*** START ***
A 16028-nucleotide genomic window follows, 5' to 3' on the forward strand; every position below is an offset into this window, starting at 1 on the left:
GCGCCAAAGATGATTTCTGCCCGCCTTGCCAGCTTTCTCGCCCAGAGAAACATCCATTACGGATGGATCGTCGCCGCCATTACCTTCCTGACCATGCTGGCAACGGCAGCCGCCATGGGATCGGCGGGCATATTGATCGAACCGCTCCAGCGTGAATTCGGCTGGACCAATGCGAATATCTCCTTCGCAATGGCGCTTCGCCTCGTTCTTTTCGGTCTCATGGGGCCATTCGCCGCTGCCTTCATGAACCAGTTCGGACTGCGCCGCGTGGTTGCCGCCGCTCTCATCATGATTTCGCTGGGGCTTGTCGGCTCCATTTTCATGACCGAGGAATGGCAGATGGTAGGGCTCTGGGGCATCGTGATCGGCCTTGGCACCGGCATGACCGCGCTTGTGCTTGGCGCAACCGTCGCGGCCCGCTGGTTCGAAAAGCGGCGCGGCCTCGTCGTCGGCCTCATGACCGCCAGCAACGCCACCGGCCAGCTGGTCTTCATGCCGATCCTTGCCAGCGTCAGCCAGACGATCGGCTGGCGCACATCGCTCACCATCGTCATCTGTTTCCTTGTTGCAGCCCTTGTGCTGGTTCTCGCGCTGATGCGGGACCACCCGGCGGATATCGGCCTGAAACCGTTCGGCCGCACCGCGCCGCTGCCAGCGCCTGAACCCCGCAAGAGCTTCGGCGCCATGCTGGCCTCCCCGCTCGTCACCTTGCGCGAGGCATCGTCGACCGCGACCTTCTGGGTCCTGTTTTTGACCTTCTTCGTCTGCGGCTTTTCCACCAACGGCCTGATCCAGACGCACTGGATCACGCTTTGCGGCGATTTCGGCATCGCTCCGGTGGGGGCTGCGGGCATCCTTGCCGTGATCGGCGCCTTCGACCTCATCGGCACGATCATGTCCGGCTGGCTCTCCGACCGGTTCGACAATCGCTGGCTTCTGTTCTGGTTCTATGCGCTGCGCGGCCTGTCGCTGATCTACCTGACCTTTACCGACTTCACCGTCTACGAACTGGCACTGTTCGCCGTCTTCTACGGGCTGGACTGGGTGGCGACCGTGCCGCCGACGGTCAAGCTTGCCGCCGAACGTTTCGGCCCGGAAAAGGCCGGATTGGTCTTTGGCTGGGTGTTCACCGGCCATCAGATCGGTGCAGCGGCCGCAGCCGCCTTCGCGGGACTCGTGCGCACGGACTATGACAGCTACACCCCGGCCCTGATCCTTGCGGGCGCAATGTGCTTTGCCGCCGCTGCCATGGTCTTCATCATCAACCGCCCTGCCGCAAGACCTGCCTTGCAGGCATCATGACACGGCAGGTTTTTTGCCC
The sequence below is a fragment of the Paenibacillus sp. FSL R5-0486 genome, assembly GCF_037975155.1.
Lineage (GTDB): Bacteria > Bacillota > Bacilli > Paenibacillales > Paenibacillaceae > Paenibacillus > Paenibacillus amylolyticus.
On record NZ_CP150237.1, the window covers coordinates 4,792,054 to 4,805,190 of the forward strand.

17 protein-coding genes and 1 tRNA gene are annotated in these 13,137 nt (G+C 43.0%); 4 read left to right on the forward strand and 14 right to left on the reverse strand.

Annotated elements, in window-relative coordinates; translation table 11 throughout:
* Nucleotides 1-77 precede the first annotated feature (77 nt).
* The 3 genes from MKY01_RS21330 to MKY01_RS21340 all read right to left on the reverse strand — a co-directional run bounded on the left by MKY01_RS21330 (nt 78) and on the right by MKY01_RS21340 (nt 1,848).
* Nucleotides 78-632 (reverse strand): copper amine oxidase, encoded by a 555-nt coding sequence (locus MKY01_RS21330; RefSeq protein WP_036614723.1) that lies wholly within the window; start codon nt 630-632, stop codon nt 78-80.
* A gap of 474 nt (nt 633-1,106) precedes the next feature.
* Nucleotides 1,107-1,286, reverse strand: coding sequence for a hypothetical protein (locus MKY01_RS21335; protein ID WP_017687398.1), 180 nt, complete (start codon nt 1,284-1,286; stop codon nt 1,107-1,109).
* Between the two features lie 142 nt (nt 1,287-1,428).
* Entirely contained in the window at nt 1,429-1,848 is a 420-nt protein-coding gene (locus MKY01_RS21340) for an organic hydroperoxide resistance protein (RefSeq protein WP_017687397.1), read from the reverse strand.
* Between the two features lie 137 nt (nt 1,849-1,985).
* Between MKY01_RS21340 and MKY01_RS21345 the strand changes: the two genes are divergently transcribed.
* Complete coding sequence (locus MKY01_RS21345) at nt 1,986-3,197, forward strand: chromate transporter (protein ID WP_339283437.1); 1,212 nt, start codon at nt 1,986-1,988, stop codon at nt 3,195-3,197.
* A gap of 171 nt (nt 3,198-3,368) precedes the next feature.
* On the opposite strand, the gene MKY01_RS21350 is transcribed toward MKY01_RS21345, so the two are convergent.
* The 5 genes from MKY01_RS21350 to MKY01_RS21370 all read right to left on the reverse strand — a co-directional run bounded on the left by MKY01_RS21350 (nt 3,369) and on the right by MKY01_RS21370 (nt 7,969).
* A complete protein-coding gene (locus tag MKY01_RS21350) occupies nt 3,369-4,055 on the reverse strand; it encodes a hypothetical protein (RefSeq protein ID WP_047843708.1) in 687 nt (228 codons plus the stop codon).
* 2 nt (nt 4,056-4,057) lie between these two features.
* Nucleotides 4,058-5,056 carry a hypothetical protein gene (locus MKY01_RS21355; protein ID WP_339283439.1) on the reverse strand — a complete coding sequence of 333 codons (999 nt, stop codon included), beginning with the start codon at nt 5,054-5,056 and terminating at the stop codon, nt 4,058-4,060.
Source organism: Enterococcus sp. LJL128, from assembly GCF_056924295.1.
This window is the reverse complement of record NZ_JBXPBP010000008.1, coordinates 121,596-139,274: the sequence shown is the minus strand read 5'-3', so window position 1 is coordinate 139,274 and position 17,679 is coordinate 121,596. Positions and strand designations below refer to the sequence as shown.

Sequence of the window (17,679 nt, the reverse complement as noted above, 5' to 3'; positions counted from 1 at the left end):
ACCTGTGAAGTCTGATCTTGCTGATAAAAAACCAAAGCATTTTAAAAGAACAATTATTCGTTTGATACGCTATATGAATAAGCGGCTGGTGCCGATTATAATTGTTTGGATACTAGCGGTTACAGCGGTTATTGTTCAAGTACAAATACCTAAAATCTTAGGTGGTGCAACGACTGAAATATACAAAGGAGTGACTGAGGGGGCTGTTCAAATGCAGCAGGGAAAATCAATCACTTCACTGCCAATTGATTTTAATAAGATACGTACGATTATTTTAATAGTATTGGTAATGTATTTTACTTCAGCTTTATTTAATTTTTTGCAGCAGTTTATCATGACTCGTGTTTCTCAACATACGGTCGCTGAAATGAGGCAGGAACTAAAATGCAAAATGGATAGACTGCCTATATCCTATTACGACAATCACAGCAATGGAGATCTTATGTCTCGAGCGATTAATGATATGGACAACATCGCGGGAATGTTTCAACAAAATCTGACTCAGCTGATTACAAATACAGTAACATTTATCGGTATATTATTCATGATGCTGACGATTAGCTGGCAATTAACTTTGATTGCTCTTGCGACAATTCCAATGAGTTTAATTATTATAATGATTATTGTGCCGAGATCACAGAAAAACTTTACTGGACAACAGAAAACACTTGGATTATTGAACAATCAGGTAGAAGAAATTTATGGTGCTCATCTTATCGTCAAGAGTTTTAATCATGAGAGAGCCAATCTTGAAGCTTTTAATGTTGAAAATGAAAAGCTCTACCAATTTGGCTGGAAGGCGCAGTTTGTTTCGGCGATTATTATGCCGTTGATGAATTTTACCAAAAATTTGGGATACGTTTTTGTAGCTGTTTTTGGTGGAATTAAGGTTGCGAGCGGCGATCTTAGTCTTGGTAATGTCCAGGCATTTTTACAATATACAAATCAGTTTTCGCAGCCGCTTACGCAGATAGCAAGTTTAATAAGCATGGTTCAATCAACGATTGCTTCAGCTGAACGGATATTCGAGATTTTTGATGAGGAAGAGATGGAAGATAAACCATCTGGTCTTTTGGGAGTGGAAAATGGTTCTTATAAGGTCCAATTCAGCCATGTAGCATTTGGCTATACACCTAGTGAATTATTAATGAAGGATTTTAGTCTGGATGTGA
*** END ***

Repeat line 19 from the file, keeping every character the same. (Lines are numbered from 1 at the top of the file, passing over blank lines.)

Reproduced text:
* On the opposite strand, the gene MKY01_RS21350 is transcribed toward MKY01_RS21345, so the two are convergent.